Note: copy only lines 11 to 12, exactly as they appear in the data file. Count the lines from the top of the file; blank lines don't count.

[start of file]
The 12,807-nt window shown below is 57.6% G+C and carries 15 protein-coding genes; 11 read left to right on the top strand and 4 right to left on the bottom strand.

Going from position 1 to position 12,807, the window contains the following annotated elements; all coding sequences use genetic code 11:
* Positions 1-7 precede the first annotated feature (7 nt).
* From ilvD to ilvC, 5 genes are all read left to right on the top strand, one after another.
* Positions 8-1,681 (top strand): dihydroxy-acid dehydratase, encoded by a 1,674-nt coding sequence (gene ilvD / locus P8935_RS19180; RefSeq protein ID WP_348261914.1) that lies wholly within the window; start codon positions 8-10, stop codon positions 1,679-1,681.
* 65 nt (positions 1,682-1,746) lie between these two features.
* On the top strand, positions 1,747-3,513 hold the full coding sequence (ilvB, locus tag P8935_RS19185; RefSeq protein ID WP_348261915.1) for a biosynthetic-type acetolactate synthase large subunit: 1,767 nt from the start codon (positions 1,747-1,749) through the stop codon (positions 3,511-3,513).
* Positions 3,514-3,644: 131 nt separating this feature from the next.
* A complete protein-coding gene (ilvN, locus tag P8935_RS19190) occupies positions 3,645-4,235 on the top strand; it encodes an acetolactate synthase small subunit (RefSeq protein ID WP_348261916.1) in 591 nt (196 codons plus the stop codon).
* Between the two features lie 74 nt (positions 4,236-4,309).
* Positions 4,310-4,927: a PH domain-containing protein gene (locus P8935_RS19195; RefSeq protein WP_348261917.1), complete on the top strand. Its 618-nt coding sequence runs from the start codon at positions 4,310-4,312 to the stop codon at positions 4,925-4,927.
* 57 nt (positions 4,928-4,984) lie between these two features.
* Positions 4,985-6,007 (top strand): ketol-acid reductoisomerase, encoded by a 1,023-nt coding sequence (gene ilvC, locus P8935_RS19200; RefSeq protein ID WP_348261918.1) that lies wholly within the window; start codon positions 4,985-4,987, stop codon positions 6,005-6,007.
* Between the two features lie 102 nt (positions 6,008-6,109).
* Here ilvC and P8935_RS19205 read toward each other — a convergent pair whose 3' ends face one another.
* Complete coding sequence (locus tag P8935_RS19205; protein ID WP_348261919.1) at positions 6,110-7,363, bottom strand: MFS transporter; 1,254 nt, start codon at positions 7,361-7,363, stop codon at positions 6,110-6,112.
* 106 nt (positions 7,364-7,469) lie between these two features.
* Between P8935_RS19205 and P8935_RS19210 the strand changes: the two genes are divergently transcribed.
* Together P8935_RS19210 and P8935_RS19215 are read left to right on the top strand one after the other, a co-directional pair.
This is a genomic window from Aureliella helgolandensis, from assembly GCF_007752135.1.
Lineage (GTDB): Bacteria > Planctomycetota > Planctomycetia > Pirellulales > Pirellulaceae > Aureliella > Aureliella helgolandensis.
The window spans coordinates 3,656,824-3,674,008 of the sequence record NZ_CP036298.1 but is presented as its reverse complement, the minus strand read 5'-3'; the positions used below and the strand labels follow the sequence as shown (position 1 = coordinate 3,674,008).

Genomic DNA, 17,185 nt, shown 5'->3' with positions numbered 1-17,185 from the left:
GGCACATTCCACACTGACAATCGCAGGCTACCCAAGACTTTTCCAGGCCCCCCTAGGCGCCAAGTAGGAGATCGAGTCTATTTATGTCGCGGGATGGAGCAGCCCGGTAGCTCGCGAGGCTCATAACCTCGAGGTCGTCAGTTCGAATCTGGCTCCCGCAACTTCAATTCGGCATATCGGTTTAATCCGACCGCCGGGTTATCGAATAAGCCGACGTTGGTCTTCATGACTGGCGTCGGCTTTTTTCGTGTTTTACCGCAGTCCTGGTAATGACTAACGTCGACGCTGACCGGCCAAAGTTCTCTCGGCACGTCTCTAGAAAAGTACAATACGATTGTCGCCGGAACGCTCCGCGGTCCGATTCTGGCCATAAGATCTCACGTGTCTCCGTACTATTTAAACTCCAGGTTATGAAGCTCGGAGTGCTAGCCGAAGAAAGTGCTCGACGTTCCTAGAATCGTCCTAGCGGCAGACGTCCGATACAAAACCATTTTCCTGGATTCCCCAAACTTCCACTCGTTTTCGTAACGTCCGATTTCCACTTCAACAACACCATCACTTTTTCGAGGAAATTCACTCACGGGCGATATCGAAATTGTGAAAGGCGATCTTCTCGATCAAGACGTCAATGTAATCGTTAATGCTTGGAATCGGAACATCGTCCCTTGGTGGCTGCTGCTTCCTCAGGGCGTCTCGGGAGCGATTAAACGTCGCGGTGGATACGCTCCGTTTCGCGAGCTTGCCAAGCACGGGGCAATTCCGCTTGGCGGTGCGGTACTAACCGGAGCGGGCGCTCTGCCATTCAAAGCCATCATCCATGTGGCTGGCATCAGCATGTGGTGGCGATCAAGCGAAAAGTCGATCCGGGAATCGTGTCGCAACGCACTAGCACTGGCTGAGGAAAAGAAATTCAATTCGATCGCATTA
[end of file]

* Positions 4,310-4,927: a PH domain-containing protein gene (locus P8935_RS19195; RefSeq protein WP_348261917.1), complete on the top strand. Its 618-nt coding sequence runs from the start codon at positions 4,310-4,312 to the stop codon at positions 4,925-4,927.
* 57 nt (positions 4,928-4,984) lie between these two features.